the requirements (Purpose) are in accordance with the
final ontology. (Guizzardi, 2000) defines criteria for
assessing the quality of ontology. They are: Clar-ity,
Consistency, Extensibility and minimal ontolog-ical
4 BRIEF ANALYSIS OF RESULTS
Figure 6 shows the evaluation of OntoAI ontology on
the criteria and service levels. The clarity criterion is
partially met because visually the class structure does
not show all the relationships and constraints of the
ontology. The consistency criterion is fully satisfied
because all classes were captured from concepts al-ready
established and referenced. The criterion on-tological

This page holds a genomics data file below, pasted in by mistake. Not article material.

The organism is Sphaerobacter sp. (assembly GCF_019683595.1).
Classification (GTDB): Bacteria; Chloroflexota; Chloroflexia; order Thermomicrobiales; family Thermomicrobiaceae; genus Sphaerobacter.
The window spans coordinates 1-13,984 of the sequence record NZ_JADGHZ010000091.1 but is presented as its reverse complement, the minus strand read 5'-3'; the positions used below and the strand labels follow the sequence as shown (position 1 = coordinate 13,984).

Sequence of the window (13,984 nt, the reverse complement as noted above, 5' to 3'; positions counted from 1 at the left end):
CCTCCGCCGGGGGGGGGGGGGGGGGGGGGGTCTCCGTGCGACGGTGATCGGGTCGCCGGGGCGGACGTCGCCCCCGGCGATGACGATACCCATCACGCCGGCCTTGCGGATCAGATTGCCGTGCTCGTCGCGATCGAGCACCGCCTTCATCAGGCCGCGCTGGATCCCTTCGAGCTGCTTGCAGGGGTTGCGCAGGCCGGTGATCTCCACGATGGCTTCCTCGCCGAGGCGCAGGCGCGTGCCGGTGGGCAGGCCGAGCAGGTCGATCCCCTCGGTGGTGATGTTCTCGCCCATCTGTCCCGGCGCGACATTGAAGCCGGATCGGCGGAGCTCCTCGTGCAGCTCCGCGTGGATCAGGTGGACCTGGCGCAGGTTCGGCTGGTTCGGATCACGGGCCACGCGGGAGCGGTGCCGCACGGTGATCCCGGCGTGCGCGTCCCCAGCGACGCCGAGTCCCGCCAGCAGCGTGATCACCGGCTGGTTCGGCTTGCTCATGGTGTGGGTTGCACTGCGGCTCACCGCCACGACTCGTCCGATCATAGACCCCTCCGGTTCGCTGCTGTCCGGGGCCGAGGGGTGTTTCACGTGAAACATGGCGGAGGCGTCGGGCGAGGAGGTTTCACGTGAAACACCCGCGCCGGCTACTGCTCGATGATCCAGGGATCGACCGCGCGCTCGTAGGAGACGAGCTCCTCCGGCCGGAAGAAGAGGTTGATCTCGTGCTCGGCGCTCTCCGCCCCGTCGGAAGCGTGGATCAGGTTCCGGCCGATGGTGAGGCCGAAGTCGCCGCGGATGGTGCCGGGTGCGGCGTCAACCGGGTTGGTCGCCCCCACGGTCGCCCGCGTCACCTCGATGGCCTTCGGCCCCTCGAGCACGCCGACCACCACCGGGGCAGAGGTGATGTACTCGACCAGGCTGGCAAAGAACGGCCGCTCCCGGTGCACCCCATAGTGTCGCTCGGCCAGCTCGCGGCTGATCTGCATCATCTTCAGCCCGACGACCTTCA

commitments minimum and also fully satis-fied
because the ontology although immature shown
in accordance with the basic requirements of an on-tology.
The extensibility criterion is partially met be-cause
not all classes were created thinking about this
feature, only some of them can be extended.
For (Guizzardi, 2000) documentation is made
throughout the development of the ontology. This
work was not possible to document the entire pro-cess,
the documented part refers to ontology created
in Prot´eg´e tool. The Prot´eg´e tool provides a feature
to export the ontology in OWL documentation, this
documentation is generated in HTML pages.
The choice of ontology can become a political pro-cess,
since an ontology may not be entirely appro-
Figure 6: Ontology was evaluated according to the criteria
of Guizzardi (2000). Source: Authors (2014).
priate for all individuals or related groups (Almeida
and Bax, 2003). OntoAI is based on Digital TV
concepts and interactivity, exposed in the theoretical